City schools get better with age
The schools in central Delhi years ago, are the preferred choice of parents todayindia Updated: Dec 20, 2010 14:52 IST
To call central Delhi the cradle of schools in the Capital would not be too off the mark. Before Delhi started rapidly expanding in all directions and schools started opening in every nook and corner to cater to a growing population and growing aspirations, central Delhi, with its accessibility to each part of the city and plenty of open spaces, was the preferred location for setting up a school.
It doesn’t then come as a surprise that the average age of the 10 schools voted as the best in central Delhi by respondents of the HT-C fore Survey is 60 years.
The top school in central Delhi, the 90-year-old Modern School, Barakhamba Road (its junior school campus is on Humayun Road) is one such beneficiary of the age factor. Going in favour of the school are its reputation, a strong alumni network, and an equally strong stress on academics, sports and co-curricular activities.
However, the age and the experience of these schools can also prove to be roadblocks.
“Being an old school means one has to constantly keep re-inventing,” said MI Hussain, principal, Delhi Public School (DPS), Mathura Road. “The task of preserving the school’s core beliefs while changing one’s outlook with each new generation can be a difficult task.”
DPS, Mathura Road, is going to introduce air-conditioned classrooms for children from next year because of growing demands from parents to do so. The school also reviews its pre-primary curriculum and activities regularly to meet the changing needs of students and parents.
The youngest school in central Delhi to have made it to the top 10 list is Sanskriti School, Chanakyapuri. Just 12 years old, Sanskriti has gained a reputation for itself because it focused on areas that other, older schools were slow to pick up on. It has built an impressive infrastructure, which other schools either took years to build or have still not been able to build.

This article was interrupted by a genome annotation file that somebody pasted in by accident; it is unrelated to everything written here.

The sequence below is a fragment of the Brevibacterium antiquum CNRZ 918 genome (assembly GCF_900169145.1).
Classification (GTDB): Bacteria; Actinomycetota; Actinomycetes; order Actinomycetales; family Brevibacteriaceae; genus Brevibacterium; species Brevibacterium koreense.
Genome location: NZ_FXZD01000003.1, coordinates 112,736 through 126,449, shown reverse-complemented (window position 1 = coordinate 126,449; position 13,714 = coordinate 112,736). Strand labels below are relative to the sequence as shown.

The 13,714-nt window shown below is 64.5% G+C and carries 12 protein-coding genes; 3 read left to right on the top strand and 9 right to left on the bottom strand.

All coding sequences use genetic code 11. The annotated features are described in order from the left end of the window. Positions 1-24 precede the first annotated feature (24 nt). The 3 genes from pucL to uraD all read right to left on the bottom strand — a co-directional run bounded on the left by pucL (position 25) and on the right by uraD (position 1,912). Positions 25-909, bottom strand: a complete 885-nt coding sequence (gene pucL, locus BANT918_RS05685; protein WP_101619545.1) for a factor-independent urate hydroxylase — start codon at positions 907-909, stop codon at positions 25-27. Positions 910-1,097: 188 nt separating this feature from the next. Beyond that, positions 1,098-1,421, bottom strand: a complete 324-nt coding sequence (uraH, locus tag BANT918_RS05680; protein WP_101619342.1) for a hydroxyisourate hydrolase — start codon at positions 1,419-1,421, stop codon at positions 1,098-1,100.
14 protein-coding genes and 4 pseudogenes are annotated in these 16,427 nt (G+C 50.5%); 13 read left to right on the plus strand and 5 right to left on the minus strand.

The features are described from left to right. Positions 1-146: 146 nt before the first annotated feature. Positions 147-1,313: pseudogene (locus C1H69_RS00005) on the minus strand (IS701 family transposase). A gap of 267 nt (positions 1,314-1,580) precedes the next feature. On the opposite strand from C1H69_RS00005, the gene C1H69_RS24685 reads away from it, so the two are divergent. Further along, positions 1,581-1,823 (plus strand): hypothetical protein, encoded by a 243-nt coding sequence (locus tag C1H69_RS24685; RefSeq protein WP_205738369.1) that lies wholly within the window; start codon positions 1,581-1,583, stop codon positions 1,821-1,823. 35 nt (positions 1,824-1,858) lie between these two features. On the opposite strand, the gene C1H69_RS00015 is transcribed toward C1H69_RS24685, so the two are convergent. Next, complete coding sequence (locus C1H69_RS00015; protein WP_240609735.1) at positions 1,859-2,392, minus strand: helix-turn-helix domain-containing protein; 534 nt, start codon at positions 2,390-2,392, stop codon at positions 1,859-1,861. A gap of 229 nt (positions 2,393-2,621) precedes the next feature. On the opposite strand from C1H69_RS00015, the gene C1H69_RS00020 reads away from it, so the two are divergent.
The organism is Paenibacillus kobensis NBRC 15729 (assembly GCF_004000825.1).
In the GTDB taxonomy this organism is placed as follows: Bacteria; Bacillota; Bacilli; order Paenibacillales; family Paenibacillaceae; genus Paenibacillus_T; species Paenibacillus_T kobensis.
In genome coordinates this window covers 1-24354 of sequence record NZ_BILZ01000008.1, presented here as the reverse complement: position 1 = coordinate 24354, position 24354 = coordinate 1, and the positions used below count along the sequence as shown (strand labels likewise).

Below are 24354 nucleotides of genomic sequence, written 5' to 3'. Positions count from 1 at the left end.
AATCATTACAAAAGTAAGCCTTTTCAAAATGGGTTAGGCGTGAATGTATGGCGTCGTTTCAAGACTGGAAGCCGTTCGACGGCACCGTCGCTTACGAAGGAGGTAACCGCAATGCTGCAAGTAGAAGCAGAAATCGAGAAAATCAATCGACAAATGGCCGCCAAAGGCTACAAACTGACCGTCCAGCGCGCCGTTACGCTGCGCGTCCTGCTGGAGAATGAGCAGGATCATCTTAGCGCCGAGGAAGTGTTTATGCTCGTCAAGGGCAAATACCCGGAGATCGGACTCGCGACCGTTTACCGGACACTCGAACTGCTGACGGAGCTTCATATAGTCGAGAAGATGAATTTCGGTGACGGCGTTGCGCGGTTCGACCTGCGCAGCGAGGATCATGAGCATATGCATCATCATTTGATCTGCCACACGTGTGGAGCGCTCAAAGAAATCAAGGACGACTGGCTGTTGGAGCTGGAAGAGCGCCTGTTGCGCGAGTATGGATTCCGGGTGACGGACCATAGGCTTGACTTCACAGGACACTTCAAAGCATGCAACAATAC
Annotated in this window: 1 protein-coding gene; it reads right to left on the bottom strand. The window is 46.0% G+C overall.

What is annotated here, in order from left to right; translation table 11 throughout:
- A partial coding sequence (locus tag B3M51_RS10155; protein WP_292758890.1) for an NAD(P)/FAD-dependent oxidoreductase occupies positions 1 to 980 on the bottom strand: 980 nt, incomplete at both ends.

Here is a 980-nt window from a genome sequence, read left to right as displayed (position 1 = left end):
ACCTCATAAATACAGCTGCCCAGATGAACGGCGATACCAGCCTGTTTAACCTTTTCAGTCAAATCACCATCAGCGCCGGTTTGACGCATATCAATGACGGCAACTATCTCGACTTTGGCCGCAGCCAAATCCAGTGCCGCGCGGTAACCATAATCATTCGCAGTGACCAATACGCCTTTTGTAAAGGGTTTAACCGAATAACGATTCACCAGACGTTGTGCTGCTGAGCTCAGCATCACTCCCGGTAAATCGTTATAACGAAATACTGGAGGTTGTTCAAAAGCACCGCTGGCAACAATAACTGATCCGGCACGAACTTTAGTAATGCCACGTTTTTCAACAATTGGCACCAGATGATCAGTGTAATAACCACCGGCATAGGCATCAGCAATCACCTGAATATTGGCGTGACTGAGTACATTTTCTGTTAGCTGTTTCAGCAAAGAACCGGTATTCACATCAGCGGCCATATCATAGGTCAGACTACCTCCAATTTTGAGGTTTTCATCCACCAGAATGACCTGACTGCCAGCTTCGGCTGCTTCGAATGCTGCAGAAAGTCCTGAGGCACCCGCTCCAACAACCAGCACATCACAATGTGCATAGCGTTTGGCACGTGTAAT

It followed a similar approach in co-curricular activities.
“Sanskriti was the number one choice for my kids because not only does the school offer the best education but its approach is down to earth and the children are protected from the ostentatious culture of the city,” said Aarati Anand, a career counsellor and trainer, whose two sons study in the school's junior section. “In sports, though, the school could still improve.”
Sports is an area Modern School excels in. More than 80 of its students are involved in national- and international-level sports, a figure few Delhi schools can compete with.
“The sports infrastructure at the school is outstanding and there is personalised training as there are coaches for almost every sport,” said Shivika Vikram (13), a student of the school and a national-level basketball and badminton player, and a Kathak dancer.
When the schools in central Delhi were established they had not anticipated the infrastructure needs of future generations of students. Now, some of them find it difficult to expand because of space constraints. “We are running short on space and hence are not able to expand the sports infrastructure as much as we would like to,” said F. Latif, who has been teaching at Mater Dei School for 31 years.
To maintain their reputation and popularity, schools have to sometimes do away with traditions and adopt new practices to cater to the changing needs of the society.
“There was a time when DPS used to have an ‘ability’ section for students who were performing exceptionally in academics,” said Hussain. “However, with changing times and stress on inclusive education we have done away with that practice.”
But not all schools agree with this.
“We ensure that all changes in the school are in line with our traditions and philosophy,” said Anuradha Joshi, principal, Sardar Patel Vidyalaya.